Difference between revisions of "Linux and Unix DNS Configuration"

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The following describes how to manually configure Linux clients to use DNS servers. If you are running a DHCP server providing DNS settings to your client computers, configure your DHCP server to send the IP addresses of your DNS servers.
 
The following describes how to manually configure Linux clients to use DNS servers. If you are running a DHCP server providing DNS settings to your client computers, configure your DHCP server to send the IP addresses of your DNS servers.
  
= Configuring the /etc/resolv.conf =
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== Configuring the /etc/resolv.conf ==
  
 
Set the DNS server IP and AD DNS domain in your <code>/etc/resolv.conf</code>. For example:
 
Set the DNS server IP and AD DNS domain in your <code>/etc/resolv.conf</code>. For example:
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= Testing DNS resolution =
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== Testing DNS resolution ==
  
 
See [[Testing_the_DNS_Name_Resolution]].
 
See [[Testing_the_DNS_Name_Resolution]].

Revision as of 10:39, 28 November 2018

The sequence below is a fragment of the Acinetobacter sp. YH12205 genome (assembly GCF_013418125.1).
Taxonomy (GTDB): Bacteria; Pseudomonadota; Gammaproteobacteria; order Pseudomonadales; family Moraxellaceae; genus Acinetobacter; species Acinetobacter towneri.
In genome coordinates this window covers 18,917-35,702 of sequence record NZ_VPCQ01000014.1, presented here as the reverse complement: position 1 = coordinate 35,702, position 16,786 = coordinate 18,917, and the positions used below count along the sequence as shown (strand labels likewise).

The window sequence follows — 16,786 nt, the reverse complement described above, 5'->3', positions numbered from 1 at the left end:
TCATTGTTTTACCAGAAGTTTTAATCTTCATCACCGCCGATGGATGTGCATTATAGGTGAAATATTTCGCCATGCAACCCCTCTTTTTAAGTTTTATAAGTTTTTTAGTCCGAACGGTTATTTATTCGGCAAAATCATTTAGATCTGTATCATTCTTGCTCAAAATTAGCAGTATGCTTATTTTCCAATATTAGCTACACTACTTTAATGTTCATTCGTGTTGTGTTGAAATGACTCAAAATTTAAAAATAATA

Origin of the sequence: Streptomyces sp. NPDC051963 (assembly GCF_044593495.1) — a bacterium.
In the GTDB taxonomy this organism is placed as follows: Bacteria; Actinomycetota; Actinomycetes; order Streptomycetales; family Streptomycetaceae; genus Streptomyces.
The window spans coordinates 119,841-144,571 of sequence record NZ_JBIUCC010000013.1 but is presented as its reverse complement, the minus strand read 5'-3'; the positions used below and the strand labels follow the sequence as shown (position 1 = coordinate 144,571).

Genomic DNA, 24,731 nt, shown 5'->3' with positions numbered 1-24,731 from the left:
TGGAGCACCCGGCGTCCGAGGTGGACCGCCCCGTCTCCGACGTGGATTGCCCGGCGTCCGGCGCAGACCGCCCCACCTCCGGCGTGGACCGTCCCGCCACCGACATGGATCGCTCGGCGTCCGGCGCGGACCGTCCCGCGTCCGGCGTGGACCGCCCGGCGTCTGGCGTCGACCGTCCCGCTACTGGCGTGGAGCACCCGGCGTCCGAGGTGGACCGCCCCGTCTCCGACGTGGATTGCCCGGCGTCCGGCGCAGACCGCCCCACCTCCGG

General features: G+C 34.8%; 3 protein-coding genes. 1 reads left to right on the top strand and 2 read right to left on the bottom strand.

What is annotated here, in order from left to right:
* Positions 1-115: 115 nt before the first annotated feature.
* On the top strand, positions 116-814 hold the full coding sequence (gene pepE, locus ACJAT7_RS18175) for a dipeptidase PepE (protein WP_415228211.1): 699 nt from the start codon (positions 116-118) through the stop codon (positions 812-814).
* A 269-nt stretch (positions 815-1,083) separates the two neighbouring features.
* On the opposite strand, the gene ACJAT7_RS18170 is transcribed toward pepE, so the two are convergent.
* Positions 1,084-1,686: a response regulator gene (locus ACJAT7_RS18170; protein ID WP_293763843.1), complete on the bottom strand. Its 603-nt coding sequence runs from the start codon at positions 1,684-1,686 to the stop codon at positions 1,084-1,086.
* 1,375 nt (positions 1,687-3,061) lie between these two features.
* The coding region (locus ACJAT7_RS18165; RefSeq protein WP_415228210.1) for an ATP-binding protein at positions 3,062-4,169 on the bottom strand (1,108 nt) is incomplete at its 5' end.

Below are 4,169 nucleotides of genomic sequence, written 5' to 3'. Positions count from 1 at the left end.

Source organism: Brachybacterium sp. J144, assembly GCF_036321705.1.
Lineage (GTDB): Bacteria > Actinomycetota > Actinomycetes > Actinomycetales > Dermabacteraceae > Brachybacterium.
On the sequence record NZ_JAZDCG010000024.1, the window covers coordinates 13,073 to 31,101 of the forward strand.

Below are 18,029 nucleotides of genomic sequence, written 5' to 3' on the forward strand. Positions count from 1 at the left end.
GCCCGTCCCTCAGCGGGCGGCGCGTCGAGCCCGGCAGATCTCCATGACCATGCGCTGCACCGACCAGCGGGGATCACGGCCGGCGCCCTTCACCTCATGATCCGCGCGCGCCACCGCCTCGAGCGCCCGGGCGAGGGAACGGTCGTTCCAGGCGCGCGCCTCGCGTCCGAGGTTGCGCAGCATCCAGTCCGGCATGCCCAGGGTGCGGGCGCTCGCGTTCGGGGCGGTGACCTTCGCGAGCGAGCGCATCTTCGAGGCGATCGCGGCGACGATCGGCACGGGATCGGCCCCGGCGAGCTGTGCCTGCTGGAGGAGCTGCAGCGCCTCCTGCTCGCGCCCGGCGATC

Introduction

Active Directory (AD) uses DNS in the background, to locate other DCs and services, such as Kerberos. Thus AD domain members and servers must be able to resolve the AD DNS zones.

The following describes how to manually configure Linux clients to use DNS servers. If you are running a DHCP server providing DNS settings to your client computers, configure your DHCP server to send the IP addresses of your DNS servers.

Configuring the /etc/resolv.conf

Set the DNS server IP and AD DNS domain in your /etc/resolv.conf. For example:

nameserver 10.99.0.1
search samdom.example.com

Some utilities, such as NetworkManager can overwrite manual changes in that file. See your distribution's documentation for information about how to configure name resolution permanently.



Testing DNS resolution

See Testing_the_DNS_Name_Resolution.